Adebisi I. Hammed • Suleiman O. Usman • Onyemechi Ezekiel • Joy C. Duru • Oluwaseun J. Oladimeji • Ogolo Jirho
This study investigated the influence of maternal level of education and socioeconomic status on maternal knowledge of nutrition, physical activity, and children’s body weight of Nigerian school pupils. A total of four hundred and twelve (412) primary school pupils participated in this study. A structured questionnaire was used to assess the maternal level of education, material’s knowledge of nutrition, and physical activities. Body height and body weight were measured with a wall-mounted stadiometer in meters and a bathroom weighing scale in kg, respectively. The children’s body weight was determined using the formula weight (kg)/height (m2). The children were then categorized into different classes of body mass index based on the recommendation of Centers for Diseases Control and Prevention (2015), which is age and sex-specific for children and teens from two years old through 20 years. The differences in maternal educational qualification and children’s bodyweights were analyzed using the independent sample t-test. However, the influence of maternal SES on maternal knowledge of nutrition, physical activities, and children’s body weights were analyzed using ANOVA. Statistical significance was accepted for a p-value of <0.05. The outcome of this study showed that the educational qualification of mothers had a significant (p<0.05) influence on children’s bodyweights. It was also observed from this study that the maternal SES significantly (p<0.05) influenced maternal nutritional knowledge, maternal knowledge of physical activities, and children’s bodyweights. This study therefore concluded that the maternal level of education and SES do influence maternal knowledge of nutrition and physical activity as well as children’s bodyweights.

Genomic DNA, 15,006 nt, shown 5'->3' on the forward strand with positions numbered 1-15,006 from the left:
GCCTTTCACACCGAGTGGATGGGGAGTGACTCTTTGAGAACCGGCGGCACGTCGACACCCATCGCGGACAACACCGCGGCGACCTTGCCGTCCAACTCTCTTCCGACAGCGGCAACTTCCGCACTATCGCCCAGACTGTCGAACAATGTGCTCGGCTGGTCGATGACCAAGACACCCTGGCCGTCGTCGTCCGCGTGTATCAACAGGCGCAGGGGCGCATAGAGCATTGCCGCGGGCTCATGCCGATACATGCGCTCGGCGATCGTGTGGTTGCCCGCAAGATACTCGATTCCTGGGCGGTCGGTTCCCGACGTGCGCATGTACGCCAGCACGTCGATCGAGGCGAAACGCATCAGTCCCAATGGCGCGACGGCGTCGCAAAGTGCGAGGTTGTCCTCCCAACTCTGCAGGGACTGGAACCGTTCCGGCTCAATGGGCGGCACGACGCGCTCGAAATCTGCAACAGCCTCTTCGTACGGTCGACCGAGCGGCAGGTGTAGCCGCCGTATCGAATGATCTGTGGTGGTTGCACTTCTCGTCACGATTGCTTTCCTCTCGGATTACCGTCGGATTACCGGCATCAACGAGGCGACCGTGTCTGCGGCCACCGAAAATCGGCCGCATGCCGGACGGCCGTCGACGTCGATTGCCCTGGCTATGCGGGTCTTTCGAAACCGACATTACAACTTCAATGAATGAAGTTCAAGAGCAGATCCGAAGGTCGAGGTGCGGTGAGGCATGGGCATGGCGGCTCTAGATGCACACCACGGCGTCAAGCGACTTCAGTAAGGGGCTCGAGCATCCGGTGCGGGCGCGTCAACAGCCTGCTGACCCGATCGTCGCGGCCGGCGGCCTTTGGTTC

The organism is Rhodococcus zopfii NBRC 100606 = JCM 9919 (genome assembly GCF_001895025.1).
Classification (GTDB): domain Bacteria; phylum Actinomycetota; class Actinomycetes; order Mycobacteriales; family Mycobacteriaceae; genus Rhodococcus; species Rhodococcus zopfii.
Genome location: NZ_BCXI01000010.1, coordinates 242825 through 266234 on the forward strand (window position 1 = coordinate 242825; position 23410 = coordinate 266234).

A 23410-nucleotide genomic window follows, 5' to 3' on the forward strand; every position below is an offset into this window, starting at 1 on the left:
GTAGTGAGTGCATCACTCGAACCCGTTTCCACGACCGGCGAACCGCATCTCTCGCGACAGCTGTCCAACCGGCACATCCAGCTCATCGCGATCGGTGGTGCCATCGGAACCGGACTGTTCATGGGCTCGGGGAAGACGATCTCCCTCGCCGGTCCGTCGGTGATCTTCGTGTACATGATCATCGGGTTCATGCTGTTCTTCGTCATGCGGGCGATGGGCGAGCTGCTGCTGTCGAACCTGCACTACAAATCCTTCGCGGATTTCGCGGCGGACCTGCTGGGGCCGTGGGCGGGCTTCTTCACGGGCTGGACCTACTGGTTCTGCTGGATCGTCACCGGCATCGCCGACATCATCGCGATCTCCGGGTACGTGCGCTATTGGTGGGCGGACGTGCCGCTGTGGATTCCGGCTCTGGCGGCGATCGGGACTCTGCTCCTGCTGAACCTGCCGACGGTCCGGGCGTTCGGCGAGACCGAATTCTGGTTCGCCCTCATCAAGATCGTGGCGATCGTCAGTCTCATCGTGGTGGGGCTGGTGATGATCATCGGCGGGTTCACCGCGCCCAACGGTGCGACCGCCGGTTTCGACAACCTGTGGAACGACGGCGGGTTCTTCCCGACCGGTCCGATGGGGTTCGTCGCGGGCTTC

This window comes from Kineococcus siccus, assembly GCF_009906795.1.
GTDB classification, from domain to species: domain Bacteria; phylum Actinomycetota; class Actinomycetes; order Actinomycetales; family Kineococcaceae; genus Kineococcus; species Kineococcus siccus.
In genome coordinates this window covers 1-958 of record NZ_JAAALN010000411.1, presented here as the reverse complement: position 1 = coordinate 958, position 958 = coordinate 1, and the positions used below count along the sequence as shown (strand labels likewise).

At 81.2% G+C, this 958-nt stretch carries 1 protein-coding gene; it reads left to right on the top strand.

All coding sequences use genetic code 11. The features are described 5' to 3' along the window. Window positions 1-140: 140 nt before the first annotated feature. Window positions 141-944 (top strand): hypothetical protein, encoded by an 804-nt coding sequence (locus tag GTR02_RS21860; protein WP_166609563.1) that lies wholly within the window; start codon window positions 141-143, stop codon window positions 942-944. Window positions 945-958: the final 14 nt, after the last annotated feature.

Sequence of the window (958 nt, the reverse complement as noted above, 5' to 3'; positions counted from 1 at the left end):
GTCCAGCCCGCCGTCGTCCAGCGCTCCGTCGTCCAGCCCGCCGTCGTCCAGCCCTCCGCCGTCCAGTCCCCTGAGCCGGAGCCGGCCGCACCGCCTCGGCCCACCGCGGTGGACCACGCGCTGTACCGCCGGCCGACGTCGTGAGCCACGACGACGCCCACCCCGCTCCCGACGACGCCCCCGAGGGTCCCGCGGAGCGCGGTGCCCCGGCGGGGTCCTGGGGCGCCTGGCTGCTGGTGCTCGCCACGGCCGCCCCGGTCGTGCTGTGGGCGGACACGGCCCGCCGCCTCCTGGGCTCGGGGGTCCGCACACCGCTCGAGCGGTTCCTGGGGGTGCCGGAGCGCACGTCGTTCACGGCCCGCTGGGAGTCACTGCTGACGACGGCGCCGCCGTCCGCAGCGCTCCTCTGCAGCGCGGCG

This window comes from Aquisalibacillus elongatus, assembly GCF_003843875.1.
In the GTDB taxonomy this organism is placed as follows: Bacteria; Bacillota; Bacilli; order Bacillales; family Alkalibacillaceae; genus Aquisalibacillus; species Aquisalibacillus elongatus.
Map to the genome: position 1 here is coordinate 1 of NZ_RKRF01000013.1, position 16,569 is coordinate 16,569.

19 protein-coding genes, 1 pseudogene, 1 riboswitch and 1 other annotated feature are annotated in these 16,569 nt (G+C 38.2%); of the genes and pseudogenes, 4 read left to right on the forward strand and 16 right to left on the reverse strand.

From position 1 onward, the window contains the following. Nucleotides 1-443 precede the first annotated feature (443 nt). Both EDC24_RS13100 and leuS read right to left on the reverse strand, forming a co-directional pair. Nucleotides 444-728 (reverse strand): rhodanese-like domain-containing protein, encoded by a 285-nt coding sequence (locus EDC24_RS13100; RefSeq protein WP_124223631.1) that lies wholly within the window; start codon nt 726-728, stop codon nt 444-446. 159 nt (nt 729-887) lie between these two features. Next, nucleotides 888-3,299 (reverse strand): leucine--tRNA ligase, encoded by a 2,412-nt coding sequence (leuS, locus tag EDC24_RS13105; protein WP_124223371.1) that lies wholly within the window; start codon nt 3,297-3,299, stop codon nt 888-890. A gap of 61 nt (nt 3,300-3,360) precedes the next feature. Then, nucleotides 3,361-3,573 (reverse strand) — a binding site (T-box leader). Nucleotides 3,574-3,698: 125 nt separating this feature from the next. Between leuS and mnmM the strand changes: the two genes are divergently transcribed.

Keywords: educational qualification • nutritional knowledge • knowledge of physical activities • bodyweight • grade-schoolers.
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